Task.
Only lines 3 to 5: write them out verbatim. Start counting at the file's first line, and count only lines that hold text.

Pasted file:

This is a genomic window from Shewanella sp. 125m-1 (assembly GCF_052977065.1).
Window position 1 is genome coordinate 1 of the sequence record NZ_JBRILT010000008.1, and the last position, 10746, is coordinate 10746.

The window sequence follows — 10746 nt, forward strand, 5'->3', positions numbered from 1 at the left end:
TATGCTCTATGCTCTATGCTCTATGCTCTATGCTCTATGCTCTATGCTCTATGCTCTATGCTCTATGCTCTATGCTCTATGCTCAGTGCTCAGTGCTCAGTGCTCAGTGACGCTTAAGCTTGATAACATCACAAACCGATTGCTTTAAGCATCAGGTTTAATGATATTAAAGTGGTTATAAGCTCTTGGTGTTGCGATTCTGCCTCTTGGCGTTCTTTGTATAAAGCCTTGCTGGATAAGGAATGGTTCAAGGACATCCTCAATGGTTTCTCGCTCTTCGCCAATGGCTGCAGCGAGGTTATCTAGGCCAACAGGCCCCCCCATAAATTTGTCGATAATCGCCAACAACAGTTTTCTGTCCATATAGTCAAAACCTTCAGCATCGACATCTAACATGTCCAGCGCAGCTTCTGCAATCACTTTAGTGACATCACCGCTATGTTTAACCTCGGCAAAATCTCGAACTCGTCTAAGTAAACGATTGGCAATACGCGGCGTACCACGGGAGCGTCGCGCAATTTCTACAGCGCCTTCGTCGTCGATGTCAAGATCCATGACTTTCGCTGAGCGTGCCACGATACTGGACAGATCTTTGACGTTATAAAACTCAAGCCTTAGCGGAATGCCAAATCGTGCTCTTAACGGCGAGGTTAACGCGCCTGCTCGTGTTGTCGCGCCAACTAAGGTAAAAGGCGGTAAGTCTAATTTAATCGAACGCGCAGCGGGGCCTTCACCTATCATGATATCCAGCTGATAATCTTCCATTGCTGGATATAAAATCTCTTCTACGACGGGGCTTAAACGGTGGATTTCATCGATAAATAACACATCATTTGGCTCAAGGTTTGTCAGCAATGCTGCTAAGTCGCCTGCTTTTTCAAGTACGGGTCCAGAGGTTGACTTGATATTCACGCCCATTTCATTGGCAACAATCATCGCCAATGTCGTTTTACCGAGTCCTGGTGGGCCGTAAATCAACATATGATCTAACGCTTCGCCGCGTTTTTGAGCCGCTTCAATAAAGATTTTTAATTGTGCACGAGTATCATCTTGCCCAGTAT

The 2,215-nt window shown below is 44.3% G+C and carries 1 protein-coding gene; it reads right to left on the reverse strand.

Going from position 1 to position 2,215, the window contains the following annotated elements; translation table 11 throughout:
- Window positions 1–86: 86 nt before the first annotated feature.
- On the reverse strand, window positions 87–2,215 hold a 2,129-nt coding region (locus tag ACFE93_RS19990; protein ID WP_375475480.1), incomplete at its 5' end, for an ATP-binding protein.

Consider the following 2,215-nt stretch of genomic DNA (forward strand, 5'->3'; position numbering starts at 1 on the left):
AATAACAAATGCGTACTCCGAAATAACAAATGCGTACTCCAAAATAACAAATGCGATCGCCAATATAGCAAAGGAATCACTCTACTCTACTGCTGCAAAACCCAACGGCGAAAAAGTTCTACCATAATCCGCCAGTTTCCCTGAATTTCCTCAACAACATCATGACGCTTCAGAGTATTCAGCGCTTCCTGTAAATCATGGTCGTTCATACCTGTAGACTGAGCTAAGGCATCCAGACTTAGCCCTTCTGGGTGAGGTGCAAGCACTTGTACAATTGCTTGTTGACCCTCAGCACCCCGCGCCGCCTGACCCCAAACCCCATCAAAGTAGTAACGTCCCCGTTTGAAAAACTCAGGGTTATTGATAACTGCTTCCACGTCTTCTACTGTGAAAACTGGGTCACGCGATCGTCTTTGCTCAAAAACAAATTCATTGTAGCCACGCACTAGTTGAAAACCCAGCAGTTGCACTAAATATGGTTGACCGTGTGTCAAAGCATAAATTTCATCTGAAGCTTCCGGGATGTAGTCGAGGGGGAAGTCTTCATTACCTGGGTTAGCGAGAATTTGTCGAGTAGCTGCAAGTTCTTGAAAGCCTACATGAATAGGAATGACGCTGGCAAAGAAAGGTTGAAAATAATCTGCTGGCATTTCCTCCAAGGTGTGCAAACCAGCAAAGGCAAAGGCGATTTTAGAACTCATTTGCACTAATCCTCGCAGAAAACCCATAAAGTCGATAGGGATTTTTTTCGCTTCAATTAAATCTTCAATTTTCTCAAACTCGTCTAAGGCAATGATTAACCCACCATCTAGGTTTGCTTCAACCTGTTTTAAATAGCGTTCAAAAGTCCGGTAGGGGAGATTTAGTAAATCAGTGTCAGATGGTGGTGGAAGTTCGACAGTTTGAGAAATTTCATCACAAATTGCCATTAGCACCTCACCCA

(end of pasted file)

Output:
The window sequence follows — 10746 nt, forward strand, 5'->3', positions numbered from 1 at the left end:
TATGCTCTATGCTCTATGCTCTATGCTCTATGCTCTATGCTCTATGCTCTATGCTCTATGCTCTATGCTCTATGCTCTATGCTCAGTGCTCAGTGCTCAGTGCTCAGTGACGCTTAAGCTTGATAACATCACAAACCGATTGCTTTAAGCATCAGGTTTAATGATATTAAAGTGGTTATAAGCTCTTGGTGTTGCGATTCTGCCTCTTGGCGTTCTTTGTATAAAGCCTTGCTGGATAAGGAATGGTTCAAGGACATCCTCAATGGTTTCTCGCTCTTCGCCAATGGCTGCAGCGAGGTTATCTAGGCCAACAGGCCCCCCCATAAATTTGTCGATAATCGCCAACAACAGTTTTCTGTCCATATAGTCAAAACCTTCAGCATCGACATCTAACATGTCCAGCGCAGCTTCTGCAATCACTTTAGTGACATCACCGCTATGTTTAACCTCGGCAAAATCTCGAACTCGTCTAAGTAAACGATTGGCAATACGCGGCGTACCACGGGAGCGTCGCGCAATTTCTACAGCGCCTTCGTCGTCGATGTCAAGATCCATGACTTTCGCTGAGCGTGCCACGATACTGGACAGATCTTTGACGTTATAAAACTCAAGCCTTAGCGGAATGCCAAATCGTGCTCTTAACGGCGAGGTTAACGCGCCTGCTCGTGTTGTCGCGCCAACTAAGGTAAAAGGCGGTAAGTCTAATTTAATCGAACGCGCAGCGGGGCCTTCACCTATCATGATATCCAGCTGATAATCTTCCATTGCTGGATATAAAATCTCTTCTACGACGGGGCTTAAACGGTGGATTTCATCGATAAATAACACATCATTTGGCTCAAGGTTTGTCAGCAATGCTGCTAAGTCGCCTGCTTTTTCAAGTACGGGTCCAGAGGTTGACTTGATATTCACGCCCATTTCATTGGCAACAATCATCGCCAATGTCGTTTTACCGAGTCCTGGTGGGCCGTAAATCAACATATGATCTAACGCTTCGCCGCGTTTTTGAGCCGCTTCAATAAAGATTTTTAATTGTGCACGAGTATCATCTTGCCCAGTAT

The 2,215-nt window shown below is 44.3% G+C and carries 1 protein-coding gene; it reads right to left on the reverse strand.